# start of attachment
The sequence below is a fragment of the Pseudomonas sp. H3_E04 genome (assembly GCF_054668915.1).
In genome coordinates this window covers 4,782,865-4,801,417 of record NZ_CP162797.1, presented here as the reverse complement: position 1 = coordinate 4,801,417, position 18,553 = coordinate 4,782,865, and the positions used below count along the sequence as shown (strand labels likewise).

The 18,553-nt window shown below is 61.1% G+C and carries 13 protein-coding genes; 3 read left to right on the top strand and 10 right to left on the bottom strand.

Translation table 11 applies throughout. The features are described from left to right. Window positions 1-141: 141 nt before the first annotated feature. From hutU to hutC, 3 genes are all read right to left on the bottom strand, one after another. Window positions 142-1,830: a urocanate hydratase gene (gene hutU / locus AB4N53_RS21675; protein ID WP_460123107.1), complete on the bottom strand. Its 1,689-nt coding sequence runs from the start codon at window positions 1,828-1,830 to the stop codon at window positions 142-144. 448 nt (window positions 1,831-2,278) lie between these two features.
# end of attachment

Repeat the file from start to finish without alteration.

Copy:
The sequence below is a fragment of the Pseudomonas sp. H3_E04 genome (assembly GCF_054668915.1).
In genome coordinates this window covers 4,782,865-4,801,417 of record NZ_CP162797.1, presented here as the reverse complement: position 1 = coordinate 4,801,417, position 18,553 = coordinate 4,782,865, and the positions used below count along the sequence as shown (strand labels likewise).

The 18,553-nt window shown below is 61.1% G+C and carries 13 protein-coding genes; 3 read left to right on the top strand and 10 right to left on the bottom strand.

Translation table 11 applies throughout. The features are described from left to right. Window positions 1-141: 141 nt before the first annotated feature. From hutU to hutC, 3 genes are all read right to left on the bottom strand, one after another. Window positions 142-1,830: a urocanate hydratase gene (gene hutU / locus AB4N53_RS21675; protein ID WP_460123107.1), complete on the bottom strand. Its 1,689-nt coding sequence runs from the start codon at window positions 1,828-1,830 to the stop codon at window positions 142-144. 448 nt (window positions 1,831-2,278) lie between these two features.